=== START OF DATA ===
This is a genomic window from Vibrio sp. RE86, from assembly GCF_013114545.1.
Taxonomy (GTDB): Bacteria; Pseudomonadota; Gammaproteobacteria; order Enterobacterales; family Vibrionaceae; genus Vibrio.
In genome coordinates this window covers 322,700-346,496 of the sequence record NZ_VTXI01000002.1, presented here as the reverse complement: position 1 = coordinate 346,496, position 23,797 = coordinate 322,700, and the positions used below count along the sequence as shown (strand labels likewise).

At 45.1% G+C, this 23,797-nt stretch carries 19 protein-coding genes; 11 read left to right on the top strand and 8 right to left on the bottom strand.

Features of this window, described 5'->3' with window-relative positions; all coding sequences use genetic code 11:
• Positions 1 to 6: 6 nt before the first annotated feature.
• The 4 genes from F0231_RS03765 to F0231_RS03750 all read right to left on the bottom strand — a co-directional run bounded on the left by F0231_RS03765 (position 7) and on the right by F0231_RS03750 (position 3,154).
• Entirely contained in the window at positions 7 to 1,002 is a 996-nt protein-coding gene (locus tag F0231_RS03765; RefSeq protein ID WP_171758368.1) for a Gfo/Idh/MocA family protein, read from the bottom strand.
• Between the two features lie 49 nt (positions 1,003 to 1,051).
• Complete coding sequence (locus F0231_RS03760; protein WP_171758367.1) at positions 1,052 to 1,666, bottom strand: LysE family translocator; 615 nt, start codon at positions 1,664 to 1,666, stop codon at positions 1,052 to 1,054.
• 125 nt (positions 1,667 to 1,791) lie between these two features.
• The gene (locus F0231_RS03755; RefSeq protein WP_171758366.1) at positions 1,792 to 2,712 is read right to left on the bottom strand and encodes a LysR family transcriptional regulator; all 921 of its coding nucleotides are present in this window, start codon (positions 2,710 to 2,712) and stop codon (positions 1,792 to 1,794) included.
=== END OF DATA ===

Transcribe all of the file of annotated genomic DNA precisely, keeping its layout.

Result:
This is a genomic window from Vibrio sp. RE86, from assembly GCF_013114545.1.
Taxonomy (GTDB): Bacteria; Pseudomonadota; Gammaproteobacteria; order Enterobacterales; family Vibrionaceae; genus Vibrio.
In genome coordinates this window covers 322,700-346,496 of the sequence record NZ_VTXI01000002.1, presented here as the reverse complement: position 1 = coordinate 346,496, position 23,797 = coordinate 322,700, and the positions used below count along the sequence as shown (strand labels likewise).

At 45.1% G+C, this 23,797-nt stretch carries 19 protein-coding genes; 11 read left to right on the top strand and 8 right to left on the bottom strand.

Features of this window, described 5'->3' with window-relative positions; all coding sequences use genetic code 11:
• Positions 1 to 6: 6 nt before the first annotated feature.
• The 4 genes from F0231_RS03765 to F0231_RS03750 all read right to left on the bottom strand — a co-directional run bounded on the left by F0231_RS03765 (position 7) and on the right by F0231_RS03750 (position 3,154).
• Entirely contained in the window at positions 7 to 1,002 is a 996-nt protein-coding gene (locus tag F0231_RS03765; RefSeq protein ID WP_171758368.1) for a Gfo/Idh/MocA family protein, read from the bottom strand.
• Between the two features lie 49 nt (positions 1,003 to 1,051).
• Complete coding sequence (locus F0231_RS03760; protein WP_171758367.1) at positions 1,052 to 1,666, bottom strand: LysE family translocator; 615 nt, start codon at positions 1,664 to 1,666, stop codon at positions 1,052 to 1,054.
• 125 nt (positions 1,667 to 1,791) lie between these two features.
• The gene (locus F0231_RS03755; RefSeq protein WP_171758366.1) at positions 1,792 to 2,712 is read right to left on the bottom strand and encodes a LysR family transcriptional regulator; all 921 of its coding nucleotides are present in this window, start codon (positions 2,710 to 2,712) and stop codon (positions 1,792 to 1,794) included.